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Friday, January 18 2013



I was at work last night, minding my own business, when Other Half called. He was a most happy camper. The rancher next door had caught a hog in a trap and didn't have time to deal with it. He had called asking if we wanted said hog. (And it's Christmas in the Langford Household . . . )

Naturally, being a man recovering from hernia surgery who has been off work for four weeks, Other Half said "Of course!" and called Son to come help butcher (translated: do it for him.) But having his father's genes, it goes without saying that Son also jumped at the opportunity to butcher a hog in the dark, in the cold. Alrightie then.

Since I get my share of blood and guts at work, I wished them the best and hung up the phone.

I didn't think any more of it until I got home. Other Half met me in the driveway. He had that giddy look that men get when they've been doing man-things, and they've still managed to get all their barn chores done before you get home from work. Thus proving that they are indeed, useful creatures to keep around, even when they are only partially housetrained. 

Any homecoming around our house is cause for much canine celebration but on this night I noted the dogs barely gave me much more than a glance and a "Hi Mom, you're home" before they went back to sniffing around the front yard.  It was then that Other Half proudly pointed out that for supper Briar had eaten testicles, heart, and (I stopped listening after that)  I watched the dogs crisscrossing the yard in a mad search for Porky Pig Parts. Oh dear. Then he shared the little tidbit that stopped me in my tracks.

"We had to string him up and butcher him in the front yard. There's still a lot of blood over there. See? Briar has been rolling in the blood."

Ahhh yessss.  Yes, the dog that I just petted in the dark appeared under the porch light.  Blood was smeared all over her shoulders and the top of her head. (the part I had just petted) I mentally flashed forward to dog fights over Porky Pig legs, diarrhea, and dogs rolling in pig blood.

In retrospect, this line of thought merely proves that Other Half and Son are not the ONLY Rednecks in this family. Because although my mind immediately leaped to the problems of mixing yard dogs and butchering hogs in said yard, no other problem sprang to mind.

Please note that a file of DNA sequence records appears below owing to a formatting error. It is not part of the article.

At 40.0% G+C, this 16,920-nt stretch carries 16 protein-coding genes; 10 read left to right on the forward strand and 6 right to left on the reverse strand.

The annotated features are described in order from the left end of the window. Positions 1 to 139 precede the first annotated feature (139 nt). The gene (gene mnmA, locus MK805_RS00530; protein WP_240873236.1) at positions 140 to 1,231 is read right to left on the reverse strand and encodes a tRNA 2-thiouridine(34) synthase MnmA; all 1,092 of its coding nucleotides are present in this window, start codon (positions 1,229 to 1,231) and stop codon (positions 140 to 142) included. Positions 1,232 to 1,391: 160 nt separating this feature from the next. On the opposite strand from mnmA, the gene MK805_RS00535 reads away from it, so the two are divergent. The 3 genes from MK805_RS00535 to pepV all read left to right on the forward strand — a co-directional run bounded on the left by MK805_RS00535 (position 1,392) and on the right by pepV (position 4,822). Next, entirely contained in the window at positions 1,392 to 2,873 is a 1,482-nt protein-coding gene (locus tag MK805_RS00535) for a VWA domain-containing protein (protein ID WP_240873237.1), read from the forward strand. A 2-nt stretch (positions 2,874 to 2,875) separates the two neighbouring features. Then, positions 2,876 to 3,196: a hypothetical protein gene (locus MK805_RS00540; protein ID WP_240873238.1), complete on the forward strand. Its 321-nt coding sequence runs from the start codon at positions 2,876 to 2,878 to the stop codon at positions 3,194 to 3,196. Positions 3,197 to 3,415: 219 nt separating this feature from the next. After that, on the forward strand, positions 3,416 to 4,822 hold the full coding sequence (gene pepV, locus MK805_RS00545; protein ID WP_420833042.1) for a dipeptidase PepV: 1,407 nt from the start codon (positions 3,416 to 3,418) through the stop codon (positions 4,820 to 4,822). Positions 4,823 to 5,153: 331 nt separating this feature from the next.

Apparently with the recent rains, the regular "butchering oak" in the horse pasture was not an option so the boyz had chosen to use an oak in the front yard. I made mental note that all diarrhea accidents on the carpet were now HIS responsibility.

I still didn't realize how far into the Realm of Redneckdom I have come until Other Half told me about a call he received from a friend of his. It went something like this:

"Hey Man, watcha doin'?"

"Cleaning a hog in the front yard."

"The front yard! You REDNECK M#*@)^ F@%*(! Why would you do something like that in the front yard where people coming home from work can SEE THAT?!"

Hhmmmm... yes, there is that . . . He did have a point. Apparently this basic social grace escaped the entire Langford Clan. I guess nothing quite says "Rednecks live here!" than butchering hogs in your front yard.

And on that note: Guess who had diarrhea resembling Starbucks coffee this morning?

And guess what Dillon found and ate for breakfast this morning?

A Swamp Oyster. Yes, apparently Briar didn't eat both of them and Dillon found a Porky Pig Testicle. He was in heaven. 

That's a good thing too, because we go through 40 pounds of dog food a week. In the 1990's I fed the raw diet. (That was when I had 2 dogs and not 8 dogs.) It was expensive then, and a lot of trouble. Over the years I ended up switching back to commercial dog food and table scraps, but I still believe the raw diet was best for my dogs. And now that we now have so many wild hogs at the ranch, once we're at that ranch full time, our dogs will be eating a lot more raw meat and bones.